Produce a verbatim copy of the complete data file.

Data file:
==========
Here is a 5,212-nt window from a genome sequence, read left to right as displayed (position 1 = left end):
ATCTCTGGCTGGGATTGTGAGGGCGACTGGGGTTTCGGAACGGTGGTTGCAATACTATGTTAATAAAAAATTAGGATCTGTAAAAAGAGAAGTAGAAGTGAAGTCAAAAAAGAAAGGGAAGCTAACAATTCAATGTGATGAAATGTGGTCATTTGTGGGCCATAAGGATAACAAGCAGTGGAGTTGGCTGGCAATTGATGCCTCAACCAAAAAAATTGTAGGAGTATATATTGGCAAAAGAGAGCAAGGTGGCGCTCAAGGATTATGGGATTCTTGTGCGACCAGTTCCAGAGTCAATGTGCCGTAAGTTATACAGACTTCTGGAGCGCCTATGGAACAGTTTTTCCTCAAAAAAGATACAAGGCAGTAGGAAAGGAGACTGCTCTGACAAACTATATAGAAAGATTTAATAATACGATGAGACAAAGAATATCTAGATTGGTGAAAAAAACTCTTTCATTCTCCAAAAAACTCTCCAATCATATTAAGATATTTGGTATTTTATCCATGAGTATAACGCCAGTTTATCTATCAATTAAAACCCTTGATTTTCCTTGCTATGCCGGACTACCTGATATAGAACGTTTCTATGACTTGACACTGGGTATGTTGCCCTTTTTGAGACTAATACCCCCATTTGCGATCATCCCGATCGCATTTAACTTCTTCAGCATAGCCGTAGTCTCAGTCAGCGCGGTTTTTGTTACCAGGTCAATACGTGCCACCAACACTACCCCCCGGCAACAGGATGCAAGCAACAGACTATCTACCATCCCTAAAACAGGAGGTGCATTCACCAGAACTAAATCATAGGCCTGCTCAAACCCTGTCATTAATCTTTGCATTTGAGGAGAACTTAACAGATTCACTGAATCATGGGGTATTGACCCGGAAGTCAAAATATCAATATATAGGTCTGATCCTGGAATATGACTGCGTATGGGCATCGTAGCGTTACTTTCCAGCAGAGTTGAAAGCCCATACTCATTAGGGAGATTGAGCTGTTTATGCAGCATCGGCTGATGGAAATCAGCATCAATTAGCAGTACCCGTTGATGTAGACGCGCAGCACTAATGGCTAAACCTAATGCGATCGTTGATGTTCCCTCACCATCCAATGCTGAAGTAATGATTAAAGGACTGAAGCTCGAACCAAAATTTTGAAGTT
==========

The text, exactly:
Here is a 5,212-nt window from a genome sequence, read left to right as displayed (position 1 = left end):
ATCTCTGGCTGGGATTGTGAGGGCGACTGGGGTTTCGGAACGGTGGTTGCAATACTATGTTAATAAAAAATTAGGATCTGTAAAAAGAGAAGTAGAAGTGAAGTCAAAAAAGAAAGGGAAGCTAACAATTCAATGTGATGAAATGTGGTCATTTGTGGGCCATAAGGATAACAAGCAGTGGAGTTGGCTGGCAATTGATGCCTCAACCAAAAAAATTGTAGGAGTATATATTGGCAAAAGAGAGCAAGGTGGCGCTCAAGGATTATGGGATTCTTGTGCGACCAGTTCCAGAGTCAATGTGCCGTAAGTTATACAGACTTCTGGAGCGCCTATGGAACAGTTTTTCCTCAAAAAAGATACAAGGCAGTAGGAAAGGAGACTGCTCTGACAAACTATATAGAAAGATTTAATAATACGATGAGACAAAGAATATCTAGATTGGTGAAAAAAACTCTTTCATTCTCCAAAAAACTCTCCAATCATATTAAGATATTTGGTATTTTATCCATGAGTATAACGCCAGTTTATCTATCAATTAAAACCCTTGATTTTCCTTGCTATGCCGGACTACCTGATATAGAACGTTTCTATGACTTGACACTGGGTATGTTGCCCTTTTTGAGACTAATACCCCCATTTGCGATCATCCCGATCGCATTTAACTTCTTCAGCATAGCCGTAGTCTCAGTCAGCGCGGTTTTTGTTACCAGGTCAATACGTGCCACCAACACTACCCCCCGGCAACAGGATGCAAGCAACAGACTATCTACCATCCCTAAAACAGGAGGTGCATTCACCAGAACTAAATCATAGGCCTGCTCAAACCCTGTCATTAATCTTTGCATTTGAGGAGAACTTAACAGATTCACTGAATCATGGGGTATTGACCCGGAAGTCAAAATATCAATATATAGGTCTGATCCTGGAATATGACTGCGTATGGGCATCGTAGCGTTACTTTCCAGCAGAGTTGAAAGCCCATACTCATTAGGGAGATTGAGCTGTTTATGCAGCATCGGCTGATGGAAATCAGCATCAATTAGCAGTACCCGTTGATGTAGACGCGCAGCACTAATGGCTAAACCTAATGCGATCGTTGATGTTCCCTCACCATCCAATGCTGAAGTAATGATTAAAGGACTGAAGCTCGAACCAAAATTTTGAAGTT